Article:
Sometimes boisterous and sometimes contemplative, sometimes playful and sometimes thunderously powerful, Christian McBride’s “The Movement Revisited: A Musical Portrait of Four Icons” is one of those rare works of art that impresses not just with its depth, but with its breadth.
The work, initially written in 1998 but subsequently revised, had its New Jersey premiere at Prudential Hall at NJPAC in Newark, Nov. 11, as part of the TD James Moody Jazz Festival. Also featuring an opening set by The Last Poets, joined by Newark mayor Ras Baraka, it was an uplifting and unforgettable evening.
McBride, who helps organize the festival in his capacity as NJPAC’s official jazz advisor, played bass and led his extremely versatile 17-piece big band, which was augmented by singer Alicia Olatuja and the 18-member Voices of the Flame choir. Between the instrumental segments, the big band provided sparse, atmospheric backing while poets Sonia Sanchez, Willie Perdomo and John Murillo and actor Dion Graham read the words of the four icons in McBride’s title: Martin Luther King Jr., Malcolm X, Rosa Parks and Muhammad Ali.
Sanchez, reading Parks’ words, had the most dramatic approach, reading in poetic meter and repeating certain words for emphasis.
King was represented by, among other things, a large portion of his legendary and always-worth-rehearing “I Have a Dream” speech.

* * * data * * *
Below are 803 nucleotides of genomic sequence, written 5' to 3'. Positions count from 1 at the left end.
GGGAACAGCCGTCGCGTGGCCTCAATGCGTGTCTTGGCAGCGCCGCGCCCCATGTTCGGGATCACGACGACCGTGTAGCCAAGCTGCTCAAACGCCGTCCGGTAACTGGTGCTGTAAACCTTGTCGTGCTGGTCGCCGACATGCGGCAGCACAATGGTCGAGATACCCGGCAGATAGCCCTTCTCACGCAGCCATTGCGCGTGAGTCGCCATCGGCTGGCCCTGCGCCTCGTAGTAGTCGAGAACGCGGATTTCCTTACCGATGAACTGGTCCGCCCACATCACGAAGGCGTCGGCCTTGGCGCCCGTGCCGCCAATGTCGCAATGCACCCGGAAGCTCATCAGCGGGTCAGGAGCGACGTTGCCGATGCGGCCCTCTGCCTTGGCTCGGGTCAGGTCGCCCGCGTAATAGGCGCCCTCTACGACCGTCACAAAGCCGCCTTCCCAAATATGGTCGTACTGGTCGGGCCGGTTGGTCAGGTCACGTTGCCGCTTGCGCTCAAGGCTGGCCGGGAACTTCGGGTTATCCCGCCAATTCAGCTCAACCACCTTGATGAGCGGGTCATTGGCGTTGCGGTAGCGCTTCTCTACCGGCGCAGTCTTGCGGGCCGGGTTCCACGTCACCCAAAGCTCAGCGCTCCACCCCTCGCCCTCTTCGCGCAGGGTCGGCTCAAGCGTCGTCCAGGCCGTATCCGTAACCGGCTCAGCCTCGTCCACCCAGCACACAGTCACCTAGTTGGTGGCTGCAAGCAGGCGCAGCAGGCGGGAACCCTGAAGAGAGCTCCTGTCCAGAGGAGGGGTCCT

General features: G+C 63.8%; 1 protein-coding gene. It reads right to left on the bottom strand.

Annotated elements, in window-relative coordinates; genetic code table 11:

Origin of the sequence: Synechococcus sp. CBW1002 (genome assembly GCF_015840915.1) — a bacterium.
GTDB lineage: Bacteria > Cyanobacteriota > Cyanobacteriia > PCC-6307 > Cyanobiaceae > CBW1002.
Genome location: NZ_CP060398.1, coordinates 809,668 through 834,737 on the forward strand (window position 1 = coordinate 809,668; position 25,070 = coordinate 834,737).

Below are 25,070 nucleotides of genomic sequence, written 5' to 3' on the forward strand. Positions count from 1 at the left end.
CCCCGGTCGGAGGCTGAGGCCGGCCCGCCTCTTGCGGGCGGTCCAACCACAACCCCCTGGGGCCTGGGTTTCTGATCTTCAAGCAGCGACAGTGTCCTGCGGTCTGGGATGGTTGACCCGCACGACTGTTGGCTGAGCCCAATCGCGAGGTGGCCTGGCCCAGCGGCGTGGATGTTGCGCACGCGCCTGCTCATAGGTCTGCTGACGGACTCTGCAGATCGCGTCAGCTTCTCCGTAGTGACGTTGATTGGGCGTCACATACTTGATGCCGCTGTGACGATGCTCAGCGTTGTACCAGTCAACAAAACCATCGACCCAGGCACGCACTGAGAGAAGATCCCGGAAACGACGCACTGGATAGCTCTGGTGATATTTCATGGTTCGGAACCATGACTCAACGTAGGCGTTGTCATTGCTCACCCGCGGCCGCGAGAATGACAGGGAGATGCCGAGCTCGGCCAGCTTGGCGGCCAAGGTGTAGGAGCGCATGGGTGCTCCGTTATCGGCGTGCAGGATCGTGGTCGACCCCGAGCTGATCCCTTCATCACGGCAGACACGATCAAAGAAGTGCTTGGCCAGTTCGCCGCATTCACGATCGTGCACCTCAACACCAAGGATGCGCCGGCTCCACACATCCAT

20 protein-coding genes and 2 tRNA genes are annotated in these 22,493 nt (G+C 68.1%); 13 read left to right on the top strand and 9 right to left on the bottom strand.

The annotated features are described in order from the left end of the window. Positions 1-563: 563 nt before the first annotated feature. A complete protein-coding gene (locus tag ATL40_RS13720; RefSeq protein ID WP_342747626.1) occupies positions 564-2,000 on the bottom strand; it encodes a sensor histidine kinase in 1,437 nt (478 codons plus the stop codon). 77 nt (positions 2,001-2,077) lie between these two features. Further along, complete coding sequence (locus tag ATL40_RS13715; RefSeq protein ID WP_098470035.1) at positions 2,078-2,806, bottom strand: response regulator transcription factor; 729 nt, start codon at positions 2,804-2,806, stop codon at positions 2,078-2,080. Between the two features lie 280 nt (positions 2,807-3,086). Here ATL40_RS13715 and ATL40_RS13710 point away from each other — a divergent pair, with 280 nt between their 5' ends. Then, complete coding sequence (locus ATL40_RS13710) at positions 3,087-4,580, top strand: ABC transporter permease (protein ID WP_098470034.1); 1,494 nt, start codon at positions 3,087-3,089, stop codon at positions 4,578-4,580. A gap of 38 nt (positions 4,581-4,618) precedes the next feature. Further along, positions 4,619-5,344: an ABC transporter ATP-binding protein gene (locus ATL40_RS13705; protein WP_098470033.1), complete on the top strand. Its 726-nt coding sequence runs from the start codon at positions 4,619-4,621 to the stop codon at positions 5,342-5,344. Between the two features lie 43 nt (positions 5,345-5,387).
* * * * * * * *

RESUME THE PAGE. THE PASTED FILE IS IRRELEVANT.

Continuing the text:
Ali’s words sometimes added comic relief, with rim shots punctuating lines such as “I’m sure there’s a heaven in the sky and colored folks die and go to heaven. And there must be some colored angels. But where are they? They must be in the kitchen, preparing milk and honey.”
Though McBride initially wrote the piece when Barack Obama was just an Illinois state senator, he later added a section, titled “Apotheosis: November 4th, 2008,” in which the four orators take turns reading from Obama’s hopeful and galvanizing first presidential election victory speech.
“If there is anyone out there who still doubts that America is a place where all things are possible, who still wonders if the dream of our founders is alive in our time, who still questions the power of our democracy, tonight is your answer,” recited Sanchez, repeating “tonight” for emphasis. By doing so, she helped make us regard the concert itself as an “answer” to those who are wondering, after all that the country has been through in recent years, if the dream is really still alive.
Providing a perfect complement, the concert opened with a performance by The Last Poets, whose work in the 1960s and 1970s, fusing socially conscious poetry with music, was a major influence on future rappers and spoken word artists. The group’s lineup has undergone many changes over the years; it currently contains poets Umar Bin Hassan and Abiodun Oyewole, as well as percussionist Baba Donn Babatunde (who added a roiling undercurrent to most of the numbers). They were joined, throughout their half-hour set, by Newark mayor Ras J. Baraka, a poet whose father, the late Amiri Baraka, was a major influence on The Last Poets themselves with his poetry and activism.
As part of the set, Mayor Baraka gave a fiery reading of his own spoken word composition, “What We Want,” pumping up the crowd to a degree that poets (not to mention politicians) rarely do with lines like “We need our skies to be free from poison, to be able to breath in sunshine and feel the wind on our faces/We need an end to war and oppression/We need the people to own their own labor/We need every corner of every country developed and every community empowered.”
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